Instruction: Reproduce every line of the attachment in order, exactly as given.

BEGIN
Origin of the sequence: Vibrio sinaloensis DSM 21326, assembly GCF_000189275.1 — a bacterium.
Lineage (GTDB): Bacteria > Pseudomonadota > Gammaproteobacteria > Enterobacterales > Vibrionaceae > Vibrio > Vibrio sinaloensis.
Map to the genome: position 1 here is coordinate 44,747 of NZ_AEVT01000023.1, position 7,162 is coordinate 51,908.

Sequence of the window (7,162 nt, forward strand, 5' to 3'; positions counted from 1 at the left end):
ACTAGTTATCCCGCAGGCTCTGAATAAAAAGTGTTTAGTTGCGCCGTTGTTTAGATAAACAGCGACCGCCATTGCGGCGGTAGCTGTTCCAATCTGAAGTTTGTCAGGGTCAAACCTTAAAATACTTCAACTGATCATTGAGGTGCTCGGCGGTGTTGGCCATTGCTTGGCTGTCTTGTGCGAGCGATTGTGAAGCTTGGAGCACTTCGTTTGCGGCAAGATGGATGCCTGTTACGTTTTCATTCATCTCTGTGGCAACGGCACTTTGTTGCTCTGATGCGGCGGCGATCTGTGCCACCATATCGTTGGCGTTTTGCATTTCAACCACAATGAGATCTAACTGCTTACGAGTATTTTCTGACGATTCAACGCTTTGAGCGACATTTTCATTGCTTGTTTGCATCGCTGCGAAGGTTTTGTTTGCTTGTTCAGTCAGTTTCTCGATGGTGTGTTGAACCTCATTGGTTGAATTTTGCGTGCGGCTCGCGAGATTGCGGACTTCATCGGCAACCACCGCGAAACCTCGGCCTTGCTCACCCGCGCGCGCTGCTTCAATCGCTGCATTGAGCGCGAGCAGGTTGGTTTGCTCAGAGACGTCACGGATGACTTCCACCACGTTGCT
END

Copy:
Origin of the sequence: Vibrio sinaloensis DSM 21326, assembly GCF_000189275.1 — a bacterium.
Lineage (GTDB): Bacteria > Pseudomonadota > Gammaproteobacteria > Enterobacterales > Vibrionaceae > Vibrio > Vibrio sinaloensis.
Map to the genome: position 1 here is coordinate 44,747 of NZ_AEVT01000023.1, position 7,162 is coordinate 51,908.

Sequence of the window (7,162 nt, forward strand, 5' to 3'; positions counted from 1 at the left end):
ACTAGTTATCCCGCAGGCTCTGAATAAAAAGTGTTTAGTTGCGCCGTTGTTTAGATAAACAGCGACCGCCATTGCGGCGGTAGCTGTTCCAATCTGAAGTTTGTCAGGGTCAAACCTTAAAATACTTCAACTGATCATTGAGGTGCTCGGCGGTGTTGGCCATTGCTTGGCTGTCTTGTGCGAGCGATTGTGAAGCTTGGAGCACTTCGTTTGCGGCAAGATGGATGCCTGTTACGTTTTCATTCATCTCTGTGGCAACGGCACTTTGTTGCTCTGATGCGGCGGCGATCTGTGCCACCATATCGTTGGCGTTTTGCATTTCAACCACAATGAGATCTAACTGCTTACGAGTATTTTCTGACGATTCAACGCTTTGAGCGACATTTTCATTGCTTGTTTGCATCGCTGCGAAGGTTTTGTTTGCTTGTTCAGTCAGTTTCTCGATGGTGTGTTGAACCTCATTGGTTGAATTTTGCGTGCGGCTCGCGAGATTGCGGACTTCATCGGCAACCACCGCGAAACCTCGGCCTTGCTCACCCGCGCGCGCTGCTTCAATCGCTGCATTGAGCGCGAGCAGGTTGGTTTGCTCAGAGACGTCACGGATGACTTCCACCACGTTGCT